Monday, January 27, 2020

Would Your Horse’s Noseband Pass the Pressure Test?

If you use a flash or drop noseband, you may be surprised at the results of a recent study. Nosebands that are designed to prevent the horse from opening its mouth could cause high pressures on the nose and the potential damaging effects of these pressure are not yet known. 

Jayne Peters from Bishop Burton College, UK and her research team investigated three different noseband designs and their effect on rein tension and the force being exerted on the frontal nasal plane of horses whilst being ridden.  Their findings were presented at the 15th annual International Society for Equitation Science (ISES) conference, Aug 19, 2019, at the University of Guelph.
Eight horses were included in the study. 

The research team measured rein tension and the pressure caused by each noseband on the front of the nose. The bridle was fitted to all horses using the “two finger rule”, checked with an ISES taper gauge for accuracy. Horses were ridden by their owner, in a snaffle bridle, for all three nosebands.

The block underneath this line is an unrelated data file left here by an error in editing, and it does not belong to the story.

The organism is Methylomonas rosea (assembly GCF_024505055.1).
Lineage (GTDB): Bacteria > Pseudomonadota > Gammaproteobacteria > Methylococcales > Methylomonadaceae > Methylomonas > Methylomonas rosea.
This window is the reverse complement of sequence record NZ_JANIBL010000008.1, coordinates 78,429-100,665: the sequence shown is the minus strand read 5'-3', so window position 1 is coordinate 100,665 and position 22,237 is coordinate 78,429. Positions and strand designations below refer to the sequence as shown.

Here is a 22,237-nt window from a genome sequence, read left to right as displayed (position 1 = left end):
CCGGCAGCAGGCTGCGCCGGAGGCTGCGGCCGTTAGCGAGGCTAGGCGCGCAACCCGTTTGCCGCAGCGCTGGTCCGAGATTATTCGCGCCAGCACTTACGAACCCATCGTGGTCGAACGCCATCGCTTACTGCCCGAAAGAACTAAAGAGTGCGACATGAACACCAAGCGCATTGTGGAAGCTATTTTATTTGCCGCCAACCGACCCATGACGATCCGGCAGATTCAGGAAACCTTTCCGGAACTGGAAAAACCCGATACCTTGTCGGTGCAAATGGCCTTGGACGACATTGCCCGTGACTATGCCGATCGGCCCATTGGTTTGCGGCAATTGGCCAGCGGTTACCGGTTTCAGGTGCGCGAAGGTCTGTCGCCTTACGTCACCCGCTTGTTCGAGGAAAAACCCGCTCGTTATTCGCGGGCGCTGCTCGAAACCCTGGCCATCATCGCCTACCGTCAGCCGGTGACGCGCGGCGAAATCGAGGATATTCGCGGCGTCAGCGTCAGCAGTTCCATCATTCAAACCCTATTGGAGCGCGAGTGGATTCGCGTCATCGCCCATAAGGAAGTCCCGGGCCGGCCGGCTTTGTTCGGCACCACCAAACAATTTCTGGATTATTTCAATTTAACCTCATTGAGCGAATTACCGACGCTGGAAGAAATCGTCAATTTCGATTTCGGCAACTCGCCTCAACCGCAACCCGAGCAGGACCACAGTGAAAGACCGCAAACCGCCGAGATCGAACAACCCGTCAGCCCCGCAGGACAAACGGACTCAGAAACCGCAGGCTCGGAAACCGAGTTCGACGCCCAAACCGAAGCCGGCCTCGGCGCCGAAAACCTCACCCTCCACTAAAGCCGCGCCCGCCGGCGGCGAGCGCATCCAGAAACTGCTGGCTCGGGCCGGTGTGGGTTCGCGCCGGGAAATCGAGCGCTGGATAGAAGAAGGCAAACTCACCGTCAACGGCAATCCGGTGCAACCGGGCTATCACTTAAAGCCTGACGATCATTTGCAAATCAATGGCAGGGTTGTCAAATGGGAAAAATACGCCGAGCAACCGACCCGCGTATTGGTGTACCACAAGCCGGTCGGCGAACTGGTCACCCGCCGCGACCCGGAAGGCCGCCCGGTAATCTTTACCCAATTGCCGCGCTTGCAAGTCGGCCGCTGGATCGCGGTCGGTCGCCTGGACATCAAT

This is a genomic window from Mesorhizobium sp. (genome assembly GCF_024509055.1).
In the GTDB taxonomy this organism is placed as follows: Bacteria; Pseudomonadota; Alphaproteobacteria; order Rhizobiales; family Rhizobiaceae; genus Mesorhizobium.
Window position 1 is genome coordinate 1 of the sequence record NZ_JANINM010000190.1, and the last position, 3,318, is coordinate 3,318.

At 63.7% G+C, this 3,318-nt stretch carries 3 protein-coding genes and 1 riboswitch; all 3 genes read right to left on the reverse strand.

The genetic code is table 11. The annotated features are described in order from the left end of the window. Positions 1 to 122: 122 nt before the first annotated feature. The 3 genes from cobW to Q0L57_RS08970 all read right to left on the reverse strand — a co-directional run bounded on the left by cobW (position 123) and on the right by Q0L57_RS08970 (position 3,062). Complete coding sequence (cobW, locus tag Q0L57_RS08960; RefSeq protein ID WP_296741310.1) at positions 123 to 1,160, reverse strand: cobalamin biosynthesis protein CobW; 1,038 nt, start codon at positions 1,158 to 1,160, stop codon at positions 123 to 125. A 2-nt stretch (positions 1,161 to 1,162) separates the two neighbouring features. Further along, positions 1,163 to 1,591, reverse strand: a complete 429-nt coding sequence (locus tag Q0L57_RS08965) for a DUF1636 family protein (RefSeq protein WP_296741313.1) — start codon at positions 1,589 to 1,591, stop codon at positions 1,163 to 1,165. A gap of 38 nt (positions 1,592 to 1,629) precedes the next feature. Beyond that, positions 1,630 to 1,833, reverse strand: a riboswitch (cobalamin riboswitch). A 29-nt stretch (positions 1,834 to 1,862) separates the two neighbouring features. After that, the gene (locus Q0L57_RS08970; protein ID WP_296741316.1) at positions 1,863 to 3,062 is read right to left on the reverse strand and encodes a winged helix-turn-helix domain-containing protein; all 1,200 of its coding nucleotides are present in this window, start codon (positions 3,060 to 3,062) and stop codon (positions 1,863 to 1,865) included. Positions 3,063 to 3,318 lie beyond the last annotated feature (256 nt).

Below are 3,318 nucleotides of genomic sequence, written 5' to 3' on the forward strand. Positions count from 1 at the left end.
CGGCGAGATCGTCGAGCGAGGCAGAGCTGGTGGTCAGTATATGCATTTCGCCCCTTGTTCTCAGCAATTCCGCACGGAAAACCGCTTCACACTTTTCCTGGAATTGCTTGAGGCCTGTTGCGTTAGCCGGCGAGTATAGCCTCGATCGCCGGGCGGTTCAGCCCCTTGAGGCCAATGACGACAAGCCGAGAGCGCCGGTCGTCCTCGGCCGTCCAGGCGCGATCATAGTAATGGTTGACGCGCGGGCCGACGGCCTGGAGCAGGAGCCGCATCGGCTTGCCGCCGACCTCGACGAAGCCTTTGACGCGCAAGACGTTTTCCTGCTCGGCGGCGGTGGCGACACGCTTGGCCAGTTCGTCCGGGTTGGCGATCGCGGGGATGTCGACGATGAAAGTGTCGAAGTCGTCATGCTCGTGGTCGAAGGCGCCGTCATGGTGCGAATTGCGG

Of the three nosebands tested; the flash and drop nosebands showed significantly higher pressure on the front of the horse’s nose as compared to a cavesson type. The flash created the highest pressure.

Peters says, “According to initial findings; a common perception of restrictive noseband designs allowing a lighter rein aid may be inaccurate and warrant further investigation.” The study found no significant change in rein tension when comparing the three nosebands.

Peters says that the study raises equine welfare concerns when it comes to using nosebands with restrictive designs meant to prevent the horse from opening its mouth.  She suggests that with the widespread use of flash nosebands in international competition, continuing investigation into potential damaging effects is needed. 

Peters closed her presentation at the ISES conference encouraging more focus on correct training than equipment.  Currently, investigations reveal that the effect of tack is not yet fully understood.  Scientific evidence may lead to industry perceptions being re-evaluated.    

For more details, see:

Preliminary investigation into the effect of noseband design on rein tension and the force exerted on the frontal nasal plane
J. Peters, R. Brassington
Proc 15th ISES Conference, (2019) p42

You can download the Proceedings of the 15th International Society for Equitation Science Conference at:

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